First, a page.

I approach my painting and collage in a very planned and thought-out way. I paint in a series, choosing subject matter and content that is personal to me. I plan out my elements, and placement of textures and subdued colors. I choose papers and move them around until they "feel" right.
Stones, large and small, are a major component of most Japanese gardens, from the very beginning. Much thought is given to the setting of stones, the selection and placement, giving the stones a reverence and spiritual component.
The spirit of the sabi natural stones: Stones used indoors and outdoors in Japan are selected for their size, shape, color, character and the "feelings" that they radiate. The stones thus form an additional link between humans, the earth, and nature. They have a calming effect on the spirit.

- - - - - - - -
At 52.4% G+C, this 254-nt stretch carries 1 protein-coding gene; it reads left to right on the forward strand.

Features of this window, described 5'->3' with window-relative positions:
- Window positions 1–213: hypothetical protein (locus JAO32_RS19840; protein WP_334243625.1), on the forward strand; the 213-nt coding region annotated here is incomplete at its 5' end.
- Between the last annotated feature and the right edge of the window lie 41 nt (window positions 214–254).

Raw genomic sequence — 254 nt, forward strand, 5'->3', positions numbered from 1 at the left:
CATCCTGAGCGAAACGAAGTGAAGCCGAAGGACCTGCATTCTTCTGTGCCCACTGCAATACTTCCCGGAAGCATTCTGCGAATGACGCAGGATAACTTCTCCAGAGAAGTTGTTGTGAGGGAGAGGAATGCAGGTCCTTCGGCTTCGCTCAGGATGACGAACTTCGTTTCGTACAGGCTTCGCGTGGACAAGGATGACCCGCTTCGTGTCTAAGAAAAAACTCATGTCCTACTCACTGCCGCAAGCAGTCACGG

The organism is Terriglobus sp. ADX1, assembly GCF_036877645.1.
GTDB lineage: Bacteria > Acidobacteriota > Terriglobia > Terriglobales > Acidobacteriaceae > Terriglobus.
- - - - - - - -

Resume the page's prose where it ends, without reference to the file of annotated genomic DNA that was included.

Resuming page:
The Zen garden, Daisen-in, is an elegant example of karesansui or dry landscape rock garden. It was constructed in 1509 on the grounds of the Zen temple, Daitokuji. The karesansui dry 'stream' flows from a rock that represents a Mount Horai mountain, down a dry waterfall and under a stone bridge. All the rocks are placed to represent the "river of life". It plunges through the rapids of youth, into adulthood.
One enters the wall of doubt to the "treasure boat" when one reaches maturity. Next to the boat is the turtle rock (trials of life) and the crane rock (long life and happiness).
I plan out my paintings/assemblages before I even begin. But I know other artists that "go for it" right away, and then go with what comes. They see and work with what emerges. I think both ways of working are perfectly valid. It is the end result that matters. Where do you fit in?